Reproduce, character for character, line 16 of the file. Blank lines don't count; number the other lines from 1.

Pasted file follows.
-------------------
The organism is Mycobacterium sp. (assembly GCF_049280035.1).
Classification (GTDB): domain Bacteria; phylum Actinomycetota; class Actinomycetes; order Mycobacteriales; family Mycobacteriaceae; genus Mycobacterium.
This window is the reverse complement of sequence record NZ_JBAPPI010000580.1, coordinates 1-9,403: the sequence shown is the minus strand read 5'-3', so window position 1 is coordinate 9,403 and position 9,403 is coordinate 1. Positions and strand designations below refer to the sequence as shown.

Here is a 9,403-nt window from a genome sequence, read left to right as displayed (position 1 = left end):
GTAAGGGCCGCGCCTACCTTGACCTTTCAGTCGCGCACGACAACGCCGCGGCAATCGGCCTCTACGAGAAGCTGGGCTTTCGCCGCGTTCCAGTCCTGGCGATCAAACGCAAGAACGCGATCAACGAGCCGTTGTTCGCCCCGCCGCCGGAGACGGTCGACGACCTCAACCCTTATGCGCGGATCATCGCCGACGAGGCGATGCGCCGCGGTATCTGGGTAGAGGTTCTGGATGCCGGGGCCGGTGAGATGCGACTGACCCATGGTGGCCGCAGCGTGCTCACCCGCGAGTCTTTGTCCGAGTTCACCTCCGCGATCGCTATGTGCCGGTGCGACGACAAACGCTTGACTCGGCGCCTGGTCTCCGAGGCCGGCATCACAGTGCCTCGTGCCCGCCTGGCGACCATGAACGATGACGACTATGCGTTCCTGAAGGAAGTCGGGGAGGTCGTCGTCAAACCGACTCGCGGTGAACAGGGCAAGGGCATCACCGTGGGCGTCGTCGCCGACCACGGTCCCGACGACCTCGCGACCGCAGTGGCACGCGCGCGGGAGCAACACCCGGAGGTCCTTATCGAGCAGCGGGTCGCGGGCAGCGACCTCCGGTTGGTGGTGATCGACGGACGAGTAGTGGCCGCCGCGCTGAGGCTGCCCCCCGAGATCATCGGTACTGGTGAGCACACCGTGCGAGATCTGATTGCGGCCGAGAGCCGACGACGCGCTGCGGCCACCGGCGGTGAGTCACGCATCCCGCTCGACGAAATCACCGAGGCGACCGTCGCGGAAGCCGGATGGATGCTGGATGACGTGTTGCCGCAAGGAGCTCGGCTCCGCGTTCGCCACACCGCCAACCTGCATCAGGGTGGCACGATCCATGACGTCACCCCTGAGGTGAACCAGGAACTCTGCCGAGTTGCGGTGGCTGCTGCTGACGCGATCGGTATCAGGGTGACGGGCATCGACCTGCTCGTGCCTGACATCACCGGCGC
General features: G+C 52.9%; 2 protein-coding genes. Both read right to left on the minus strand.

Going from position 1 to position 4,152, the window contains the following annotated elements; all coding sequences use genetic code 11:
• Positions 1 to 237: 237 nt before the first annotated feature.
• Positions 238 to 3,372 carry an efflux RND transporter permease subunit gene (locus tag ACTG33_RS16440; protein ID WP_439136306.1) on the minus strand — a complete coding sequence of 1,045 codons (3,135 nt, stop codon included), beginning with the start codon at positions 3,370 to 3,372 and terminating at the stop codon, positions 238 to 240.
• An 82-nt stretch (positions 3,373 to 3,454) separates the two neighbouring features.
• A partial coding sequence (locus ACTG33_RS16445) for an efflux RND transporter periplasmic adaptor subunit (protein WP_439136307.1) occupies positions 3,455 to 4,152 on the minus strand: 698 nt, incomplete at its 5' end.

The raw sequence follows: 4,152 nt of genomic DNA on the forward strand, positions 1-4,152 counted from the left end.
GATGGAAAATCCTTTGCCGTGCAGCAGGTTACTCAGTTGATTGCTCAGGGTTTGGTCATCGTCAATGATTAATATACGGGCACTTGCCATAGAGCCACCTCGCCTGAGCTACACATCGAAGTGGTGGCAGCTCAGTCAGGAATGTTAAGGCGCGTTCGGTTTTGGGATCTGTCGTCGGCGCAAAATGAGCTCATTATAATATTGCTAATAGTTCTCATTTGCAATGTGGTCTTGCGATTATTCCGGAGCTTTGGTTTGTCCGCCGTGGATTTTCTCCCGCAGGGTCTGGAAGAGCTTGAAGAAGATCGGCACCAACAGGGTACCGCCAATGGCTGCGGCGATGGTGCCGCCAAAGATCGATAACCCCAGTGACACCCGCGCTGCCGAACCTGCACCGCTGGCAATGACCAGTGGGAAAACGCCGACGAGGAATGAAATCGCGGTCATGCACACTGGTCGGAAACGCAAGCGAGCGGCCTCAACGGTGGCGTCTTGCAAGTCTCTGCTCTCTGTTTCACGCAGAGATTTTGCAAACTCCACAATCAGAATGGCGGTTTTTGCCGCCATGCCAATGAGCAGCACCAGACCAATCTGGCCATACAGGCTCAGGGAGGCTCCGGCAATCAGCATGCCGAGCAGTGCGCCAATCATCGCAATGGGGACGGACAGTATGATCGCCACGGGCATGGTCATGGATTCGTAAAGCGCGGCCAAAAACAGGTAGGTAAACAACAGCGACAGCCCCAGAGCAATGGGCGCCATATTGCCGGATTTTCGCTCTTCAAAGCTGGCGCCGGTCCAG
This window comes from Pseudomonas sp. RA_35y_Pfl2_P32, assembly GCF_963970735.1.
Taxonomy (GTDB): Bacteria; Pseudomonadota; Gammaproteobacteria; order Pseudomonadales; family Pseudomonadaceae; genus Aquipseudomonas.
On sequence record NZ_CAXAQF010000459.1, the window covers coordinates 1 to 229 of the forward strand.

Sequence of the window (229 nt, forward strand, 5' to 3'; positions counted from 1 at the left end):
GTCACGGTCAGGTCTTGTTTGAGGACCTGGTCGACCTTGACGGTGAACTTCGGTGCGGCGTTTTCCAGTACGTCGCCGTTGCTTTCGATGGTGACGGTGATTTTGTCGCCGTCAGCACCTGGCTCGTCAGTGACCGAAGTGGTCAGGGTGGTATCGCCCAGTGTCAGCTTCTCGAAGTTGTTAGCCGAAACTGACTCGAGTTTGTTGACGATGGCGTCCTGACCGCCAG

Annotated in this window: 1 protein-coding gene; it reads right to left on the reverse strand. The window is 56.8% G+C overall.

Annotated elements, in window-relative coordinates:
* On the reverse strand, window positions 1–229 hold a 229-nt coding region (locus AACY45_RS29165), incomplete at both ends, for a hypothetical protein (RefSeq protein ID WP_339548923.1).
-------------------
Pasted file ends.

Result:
On sequence record NZ_CAXAQF010000459.1, the window covers coordinates 1 to 229 of the forward strand.